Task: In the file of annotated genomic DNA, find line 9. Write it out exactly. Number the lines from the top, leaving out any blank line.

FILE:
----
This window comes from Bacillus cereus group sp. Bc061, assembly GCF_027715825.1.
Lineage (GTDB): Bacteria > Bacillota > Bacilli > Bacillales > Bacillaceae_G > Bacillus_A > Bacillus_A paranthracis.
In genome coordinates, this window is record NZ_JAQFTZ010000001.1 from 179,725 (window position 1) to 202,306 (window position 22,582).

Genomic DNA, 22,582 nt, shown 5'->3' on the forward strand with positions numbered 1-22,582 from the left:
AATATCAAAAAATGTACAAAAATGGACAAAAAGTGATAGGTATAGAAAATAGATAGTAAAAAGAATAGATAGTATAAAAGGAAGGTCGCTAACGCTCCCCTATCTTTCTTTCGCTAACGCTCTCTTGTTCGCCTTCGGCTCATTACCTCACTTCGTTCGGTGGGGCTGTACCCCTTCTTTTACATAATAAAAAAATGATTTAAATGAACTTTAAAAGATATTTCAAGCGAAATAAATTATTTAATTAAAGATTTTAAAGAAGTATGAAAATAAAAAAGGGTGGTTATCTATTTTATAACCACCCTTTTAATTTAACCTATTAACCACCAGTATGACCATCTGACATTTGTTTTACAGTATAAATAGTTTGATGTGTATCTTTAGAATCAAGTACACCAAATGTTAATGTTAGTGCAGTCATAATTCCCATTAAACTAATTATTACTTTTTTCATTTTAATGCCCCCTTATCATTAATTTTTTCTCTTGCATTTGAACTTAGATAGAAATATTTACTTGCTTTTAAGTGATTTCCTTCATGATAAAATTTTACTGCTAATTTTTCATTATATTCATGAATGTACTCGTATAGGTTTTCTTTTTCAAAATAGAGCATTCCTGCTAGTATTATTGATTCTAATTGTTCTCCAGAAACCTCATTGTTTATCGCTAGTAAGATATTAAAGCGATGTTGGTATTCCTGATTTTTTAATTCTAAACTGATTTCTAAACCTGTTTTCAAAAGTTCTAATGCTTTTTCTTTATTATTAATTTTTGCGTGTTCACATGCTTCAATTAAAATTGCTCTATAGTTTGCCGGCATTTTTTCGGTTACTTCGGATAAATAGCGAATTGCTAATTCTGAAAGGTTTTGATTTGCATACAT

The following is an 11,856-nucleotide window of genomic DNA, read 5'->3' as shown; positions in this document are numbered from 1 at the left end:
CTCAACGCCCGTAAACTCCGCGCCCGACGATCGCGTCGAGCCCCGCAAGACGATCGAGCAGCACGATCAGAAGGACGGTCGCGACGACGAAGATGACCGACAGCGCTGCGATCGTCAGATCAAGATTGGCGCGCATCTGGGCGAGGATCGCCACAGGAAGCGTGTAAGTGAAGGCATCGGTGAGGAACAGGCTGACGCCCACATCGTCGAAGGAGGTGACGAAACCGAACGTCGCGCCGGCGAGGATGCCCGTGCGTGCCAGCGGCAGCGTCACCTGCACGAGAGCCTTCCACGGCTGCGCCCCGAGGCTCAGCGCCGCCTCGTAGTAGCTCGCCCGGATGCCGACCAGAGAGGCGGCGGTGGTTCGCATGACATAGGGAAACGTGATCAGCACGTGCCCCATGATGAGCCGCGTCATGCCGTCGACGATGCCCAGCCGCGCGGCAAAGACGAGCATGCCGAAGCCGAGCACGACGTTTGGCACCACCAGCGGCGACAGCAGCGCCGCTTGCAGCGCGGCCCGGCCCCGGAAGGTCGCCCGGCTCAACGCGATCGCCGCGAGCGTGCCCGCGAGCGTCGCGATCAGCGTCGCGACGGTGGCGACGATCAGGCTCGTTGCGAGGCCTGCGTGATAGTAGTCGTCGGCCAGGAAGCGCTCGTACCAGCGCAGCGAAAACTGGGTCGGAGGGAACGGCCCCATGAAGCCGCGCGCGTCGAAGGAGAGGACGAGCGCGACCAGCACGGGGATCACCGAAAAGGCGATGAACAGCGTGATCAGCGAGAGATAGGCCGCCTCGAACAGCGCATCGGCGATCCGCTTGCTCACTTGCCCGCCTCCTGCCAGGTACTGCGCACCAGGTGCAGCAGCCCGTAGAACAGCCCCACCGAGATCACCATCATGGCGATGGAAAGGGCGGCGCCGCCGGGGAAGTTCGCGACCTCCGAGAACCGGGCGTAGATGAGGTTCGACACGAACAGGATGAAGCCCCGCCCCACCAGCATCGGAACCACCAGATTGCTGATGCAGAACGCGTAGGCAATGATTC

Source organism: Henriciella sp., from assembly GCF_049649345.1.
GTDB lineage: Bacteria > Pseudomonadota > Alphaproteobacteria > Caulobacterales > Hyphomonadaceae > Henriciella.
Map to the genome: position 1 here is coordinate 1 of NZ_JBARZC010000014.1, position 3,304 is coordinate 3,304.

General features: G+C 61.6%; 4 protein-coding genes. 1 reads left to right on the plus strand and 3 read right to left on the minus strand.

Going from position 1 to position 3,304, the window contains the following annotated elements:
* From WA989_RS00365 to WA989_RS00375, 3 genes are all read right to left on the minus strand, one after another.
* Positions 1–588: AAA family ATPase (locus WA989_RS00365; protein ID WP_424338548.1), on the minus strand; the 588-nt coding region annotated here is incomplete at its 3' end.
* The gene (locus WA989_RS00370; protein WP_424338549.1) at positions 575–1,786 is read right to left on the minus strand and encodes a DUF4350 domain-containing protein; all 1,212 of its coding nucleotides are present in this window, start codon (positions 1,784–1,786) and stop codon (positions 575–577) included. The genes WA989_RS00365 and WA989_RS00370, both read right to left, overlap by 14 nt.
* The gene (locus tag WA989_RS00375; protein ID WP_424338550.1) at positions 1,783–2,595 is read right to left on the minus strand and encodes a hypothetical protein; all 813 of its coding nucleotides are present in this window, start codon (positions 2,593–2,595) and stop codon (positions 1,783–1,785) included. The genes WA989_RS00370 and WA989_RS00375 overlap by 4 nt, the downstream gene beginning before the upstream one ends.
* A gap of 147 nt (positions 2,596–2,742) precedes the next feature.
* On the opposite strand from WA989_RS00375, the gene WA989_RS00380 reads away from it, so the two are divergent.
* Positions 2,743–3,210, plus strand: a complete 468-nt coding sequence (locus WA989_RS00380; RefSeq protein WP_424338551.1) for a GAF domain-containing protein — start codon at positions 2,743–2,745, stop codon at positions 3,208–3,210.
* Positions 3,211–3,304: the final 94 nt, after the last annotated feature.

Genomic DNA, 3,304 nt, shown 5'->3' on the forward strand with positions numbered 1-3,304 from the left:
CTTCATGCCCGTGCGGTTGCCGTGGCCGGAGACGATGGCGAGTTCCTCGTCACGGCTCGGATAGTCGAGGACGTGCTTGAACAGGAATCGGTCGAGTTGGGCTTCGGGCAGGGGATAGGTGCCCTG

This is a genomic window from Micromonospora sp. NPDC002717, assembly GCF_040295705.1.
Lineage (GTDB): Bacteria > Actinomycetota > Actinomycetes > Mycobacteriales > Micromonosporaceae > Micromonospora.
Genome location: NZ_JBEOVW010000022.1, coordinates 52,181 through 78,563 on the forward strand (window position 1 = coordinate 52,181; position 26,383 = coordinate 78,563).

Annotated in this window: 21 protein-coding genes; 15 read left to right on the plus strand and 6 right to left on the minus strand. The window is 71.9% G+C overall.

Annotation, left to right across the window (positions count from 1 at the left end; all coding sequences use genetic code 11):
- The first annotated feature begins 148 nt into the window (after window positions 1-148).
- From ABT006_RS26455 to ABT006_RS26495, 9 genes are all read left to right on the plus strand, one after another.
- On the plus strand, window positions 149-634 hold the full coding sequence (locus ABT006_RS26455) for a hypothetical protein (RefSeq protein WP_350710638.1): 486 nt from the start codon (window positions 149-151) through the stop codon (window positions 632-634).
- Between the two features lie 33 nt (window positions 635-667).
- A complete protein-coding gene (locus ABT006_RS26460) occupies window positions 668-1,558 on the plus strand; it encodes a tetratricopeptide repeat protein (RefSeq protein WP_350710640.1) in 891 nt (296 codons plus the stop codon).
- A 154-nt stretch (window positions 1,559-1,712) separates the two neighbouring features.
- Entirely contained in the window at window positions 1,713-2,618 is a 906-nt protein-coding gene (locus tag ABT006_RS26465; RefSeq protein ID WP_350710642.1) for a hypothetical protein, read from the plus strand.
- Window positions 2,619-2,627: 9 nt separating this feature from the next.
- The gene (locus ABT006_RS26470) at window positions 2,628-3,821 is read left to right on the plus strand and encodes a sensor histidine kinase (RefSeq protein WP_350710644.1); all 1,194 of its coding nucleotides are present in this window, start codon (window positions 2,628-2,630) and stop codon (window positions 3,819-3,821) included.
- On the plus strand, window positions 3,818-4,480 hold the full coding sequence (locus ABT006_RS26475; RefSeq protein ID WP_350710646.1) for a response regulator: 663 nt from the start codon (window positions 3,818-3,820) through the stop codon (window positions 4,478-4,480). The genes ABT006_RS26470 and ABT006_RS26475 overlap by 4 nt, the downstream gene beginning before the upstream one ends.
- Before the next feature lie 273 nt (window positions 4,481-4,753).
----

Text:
GTDB lineage: Bacteria > Pseudomonadota > Alphaproteobacteria > Caulobacterales > Hyphomonadaceae > Henriciella.